Traverse City Record-Eagle

Other Views

August 11, 2012

Another View: Immunizations can stop spread

A recent outbreak of whooping cough in Calhoun County is cause for vigilance, but no reason for panic. The remedy is right at hand: vaccination.

The county Public Health Department on Monday reported that in the past two weeks eight people have contracted whooping cough, which doctors call pertussis, compared to five in all of 2011.

The local announcement follows a national trend that has some health officials predicting that the United States may see its worst whooping-cough outbreak in more than 50 years. ...

This is serious, but more to the point, it is preventable.

Whooping cough is a highly contagious bacterial infection that causes an uncontrollable, violent cough lasting several weeks or even months. Symptoms initially are mild and resemble those of a common cold — sneezing, runny nose, fever — and then develop into severe coughing fits.

These coughing fits produce the namesake high-pitched "whoop" sound in infected babies and children when they inhale air after coughing. People with weakened immune systems, or children under one year of age too young to be fully immunized against pertussis, are most at risk.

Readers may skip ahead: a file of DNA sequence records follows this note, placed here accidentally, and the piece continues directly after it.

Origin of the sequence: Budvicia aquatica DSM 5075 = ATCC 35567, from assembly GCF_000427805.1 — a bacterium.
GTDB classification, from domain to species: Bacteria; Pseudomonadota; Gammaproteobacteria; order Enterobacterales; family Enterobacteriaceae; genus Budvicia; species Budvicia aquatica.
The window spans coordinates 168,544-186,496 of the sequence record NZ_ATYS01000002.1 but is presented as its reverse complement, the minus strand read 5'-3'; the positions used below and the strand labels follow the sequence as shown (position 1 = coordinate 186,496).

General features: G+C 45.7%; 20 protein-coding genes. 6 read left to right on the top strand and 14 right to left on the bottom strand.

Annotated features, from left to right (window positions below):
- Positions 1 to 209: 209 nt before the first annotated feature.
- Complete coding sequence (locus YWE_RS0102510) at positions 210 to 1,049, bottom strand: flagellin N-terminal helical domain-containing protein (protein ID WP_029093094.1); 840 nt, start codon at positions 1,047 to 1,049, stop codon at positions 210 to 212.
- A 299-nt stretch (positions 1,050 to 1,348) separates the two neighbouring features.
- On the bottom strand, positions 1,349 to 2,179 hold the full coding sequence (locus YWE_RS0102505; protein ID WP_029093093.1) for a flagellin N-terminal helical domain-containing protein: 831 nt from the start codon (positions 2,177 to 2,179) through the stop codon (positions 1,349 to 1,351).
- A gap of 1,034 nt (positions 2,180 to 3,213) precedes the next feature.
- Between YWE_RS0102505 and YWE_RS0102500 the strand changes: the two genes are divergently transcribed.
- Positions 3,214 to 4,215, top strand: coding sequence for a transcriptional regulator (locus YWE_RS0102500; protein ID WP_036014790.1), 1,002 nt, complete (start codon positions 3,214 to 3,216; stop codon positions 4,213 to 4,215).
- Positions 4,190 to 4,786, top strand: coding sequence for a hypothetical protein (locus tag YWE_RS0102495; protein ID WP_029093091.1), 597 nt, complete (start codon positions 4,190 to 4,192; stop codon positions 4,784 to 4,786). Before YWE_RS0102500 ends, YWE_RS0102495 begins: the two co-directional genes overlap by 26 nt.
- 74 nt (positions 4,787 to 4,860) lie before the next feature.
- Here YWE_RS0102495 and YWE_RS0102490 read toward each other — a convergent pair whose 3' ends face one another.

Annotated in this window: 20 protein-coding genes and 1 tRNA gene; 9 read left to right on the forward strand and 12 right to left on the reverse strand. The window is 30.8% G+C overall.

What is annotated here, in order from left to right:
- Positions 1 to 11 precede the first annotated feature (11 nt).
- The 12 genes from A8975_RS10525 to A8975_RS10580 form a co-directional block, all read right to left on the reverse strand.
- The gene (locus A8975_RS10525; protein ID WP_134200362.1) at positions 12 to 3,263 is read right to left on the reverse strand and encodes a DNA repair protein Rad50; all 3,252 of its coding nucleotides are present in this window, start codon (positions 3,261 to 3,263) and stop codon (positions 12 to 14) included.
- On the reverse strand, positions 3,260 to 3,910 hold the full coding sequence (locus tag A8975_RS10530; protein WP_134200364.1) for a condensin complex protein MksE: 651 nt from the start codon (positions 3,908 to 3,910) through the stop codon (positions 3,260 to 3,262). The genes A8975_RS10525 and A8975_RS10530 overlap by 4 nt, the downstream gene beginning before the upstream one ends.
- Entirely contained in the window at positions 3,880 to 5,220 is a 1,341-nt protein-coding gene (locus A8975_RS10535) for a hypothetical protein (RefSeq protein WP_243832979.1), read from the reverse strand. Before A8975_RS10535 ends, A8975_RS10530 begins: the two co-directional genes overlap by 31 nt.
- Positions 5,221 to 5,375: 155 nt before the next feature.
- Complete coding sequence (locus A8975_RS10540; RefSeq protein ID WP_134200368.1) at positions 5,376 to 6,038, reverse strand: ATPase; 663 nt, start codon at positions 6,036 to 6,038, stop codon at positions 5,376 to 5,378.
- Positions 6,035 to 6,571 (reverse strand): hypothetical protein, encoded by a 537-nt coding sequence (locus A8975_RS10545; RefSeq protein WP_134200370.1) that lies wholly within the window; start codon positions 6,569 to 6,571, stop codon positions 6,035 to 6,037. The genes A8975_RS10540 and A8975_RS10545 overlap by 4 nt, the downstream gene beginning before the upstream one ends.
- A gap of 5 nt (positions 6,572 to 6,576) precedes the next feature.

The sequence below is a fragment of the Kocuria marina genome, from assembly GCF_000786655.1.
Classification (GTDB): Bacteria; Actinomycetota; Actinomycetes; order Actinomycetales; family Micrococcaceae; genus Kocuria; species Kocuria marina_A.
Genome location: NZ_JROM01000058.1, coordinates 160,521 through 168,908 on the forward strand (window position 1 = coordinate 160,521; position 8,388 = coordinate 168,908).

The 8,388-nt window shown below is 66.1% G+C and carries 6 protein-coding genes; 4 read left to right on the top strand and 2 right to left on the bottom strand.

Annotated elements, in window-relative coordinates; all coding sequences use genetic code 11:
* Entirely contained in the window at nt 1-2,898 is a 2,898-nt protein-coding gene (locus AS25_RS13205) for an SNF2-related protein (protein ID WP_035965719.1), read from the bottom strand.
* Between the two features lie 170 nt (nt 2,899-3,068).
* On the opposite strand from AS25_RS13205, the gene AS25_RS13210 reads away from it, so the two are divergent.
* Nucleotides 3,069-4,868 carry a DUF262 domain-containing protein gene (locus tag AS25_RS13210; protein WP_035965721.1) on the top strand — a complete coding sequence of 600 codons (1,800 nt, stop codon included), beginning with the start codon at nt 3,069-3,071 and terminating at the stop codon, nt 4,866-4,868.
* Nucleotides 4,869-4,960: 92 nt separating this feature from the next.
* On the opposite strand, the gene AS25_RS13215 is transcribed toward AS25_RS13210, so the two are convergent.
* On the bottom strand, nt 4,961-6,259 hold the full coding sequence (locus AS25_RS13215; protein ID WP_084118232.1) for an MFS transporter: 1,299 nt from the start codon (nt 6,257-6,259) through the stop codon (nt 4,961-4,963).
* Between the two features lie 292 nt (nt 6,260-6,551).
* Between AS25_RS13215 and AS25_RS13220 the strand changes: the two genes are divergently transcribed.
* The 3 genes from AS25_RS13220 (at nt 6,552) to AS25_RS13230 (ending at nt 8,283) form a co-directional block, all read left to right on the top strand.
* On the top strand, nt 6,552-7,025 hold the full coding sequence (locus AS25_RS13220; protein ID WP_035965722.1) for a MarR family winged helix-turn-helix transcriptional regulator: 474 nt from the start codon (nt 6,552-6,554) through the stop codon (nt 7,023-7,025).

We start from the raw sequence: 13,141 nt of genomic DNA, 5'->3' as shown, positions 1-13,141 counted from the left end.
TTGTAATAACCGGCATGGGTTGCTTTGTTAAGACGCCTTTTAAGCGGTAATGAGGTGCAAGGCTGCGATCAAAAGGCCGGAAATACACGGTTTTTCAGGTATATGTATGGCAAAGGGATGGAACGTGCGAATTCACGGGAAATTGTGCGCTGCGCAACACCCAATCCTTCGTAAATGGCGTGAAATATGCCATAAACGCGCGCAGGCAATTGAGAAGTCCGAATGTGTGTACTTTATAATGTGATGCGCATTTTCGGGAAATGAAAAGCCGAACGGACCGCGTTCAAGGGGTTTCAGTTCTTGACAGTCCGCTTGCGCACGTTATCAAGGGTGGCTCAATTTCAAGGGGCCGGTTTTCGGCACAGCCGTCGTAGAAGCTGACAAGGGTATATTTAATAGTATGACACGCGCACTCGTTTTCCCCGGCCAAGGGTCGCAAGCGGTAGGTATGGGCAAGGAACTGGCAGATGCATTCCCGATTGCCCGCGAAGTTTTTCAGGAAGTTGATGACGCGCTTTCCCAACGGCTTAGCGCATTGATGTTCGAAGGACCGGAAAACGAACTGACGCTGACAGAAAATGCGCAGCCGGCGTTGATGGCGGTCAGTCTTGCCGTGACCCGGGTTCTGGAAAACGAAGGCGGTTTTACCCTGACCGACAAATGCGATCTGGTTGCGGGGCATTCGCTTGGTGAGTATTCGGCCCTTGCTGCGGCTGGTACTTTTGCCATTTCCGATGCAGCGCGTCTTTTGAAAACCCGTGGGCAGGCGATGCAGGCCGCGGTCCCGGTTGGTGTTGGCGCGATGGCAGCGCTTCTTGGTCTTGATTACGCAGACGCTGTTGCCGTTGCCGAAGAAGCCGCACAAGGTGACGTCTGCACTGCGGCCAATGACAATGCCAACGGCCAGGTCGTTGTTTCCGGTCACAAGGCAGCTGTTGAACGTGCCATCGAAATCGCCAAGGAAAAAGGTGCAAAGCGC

Ample evidence points to a combination of complacency and fear for the rise in whooping cough cases. People forget that before the vaccination was developed in the 1940s, whooping cough was a common disease, causing as many as 5,000 deaths per year.

Misplaced fears about the dangers of the vaccine have contributed to a reduced rate of vaccination.

Researchers suspect that a switch from one vaccine to another 15 years ago, a change based in part on now-discredited concerns about the dangers of the older vaccine, may contribute to increased rates of infection. Health officials see some evidence that its effectiveness may wane more quickly than the previous form, contributing to a rise in whooping cough cases among children ages 10 to 14.

That's why the federal Centers for Disease Control is considering revising the recommended age for booster shots from 11 to as early as 8 or 9.

We think that's a good call.

Anybody who comes into contact with young children or people with weak immune systems should get vaccinated, and it's not a bad idea even for people who don't come into contact with at-risk populations.

The more people who are vaccinated against whooping cough, the less chance the disease will spread.

We've heard a lot of debate about vaccines in recent years, but the scientific evidence still indicates the benefits to public health of immunizations far outweigh the risks involved.

Battle Creek Enquirer

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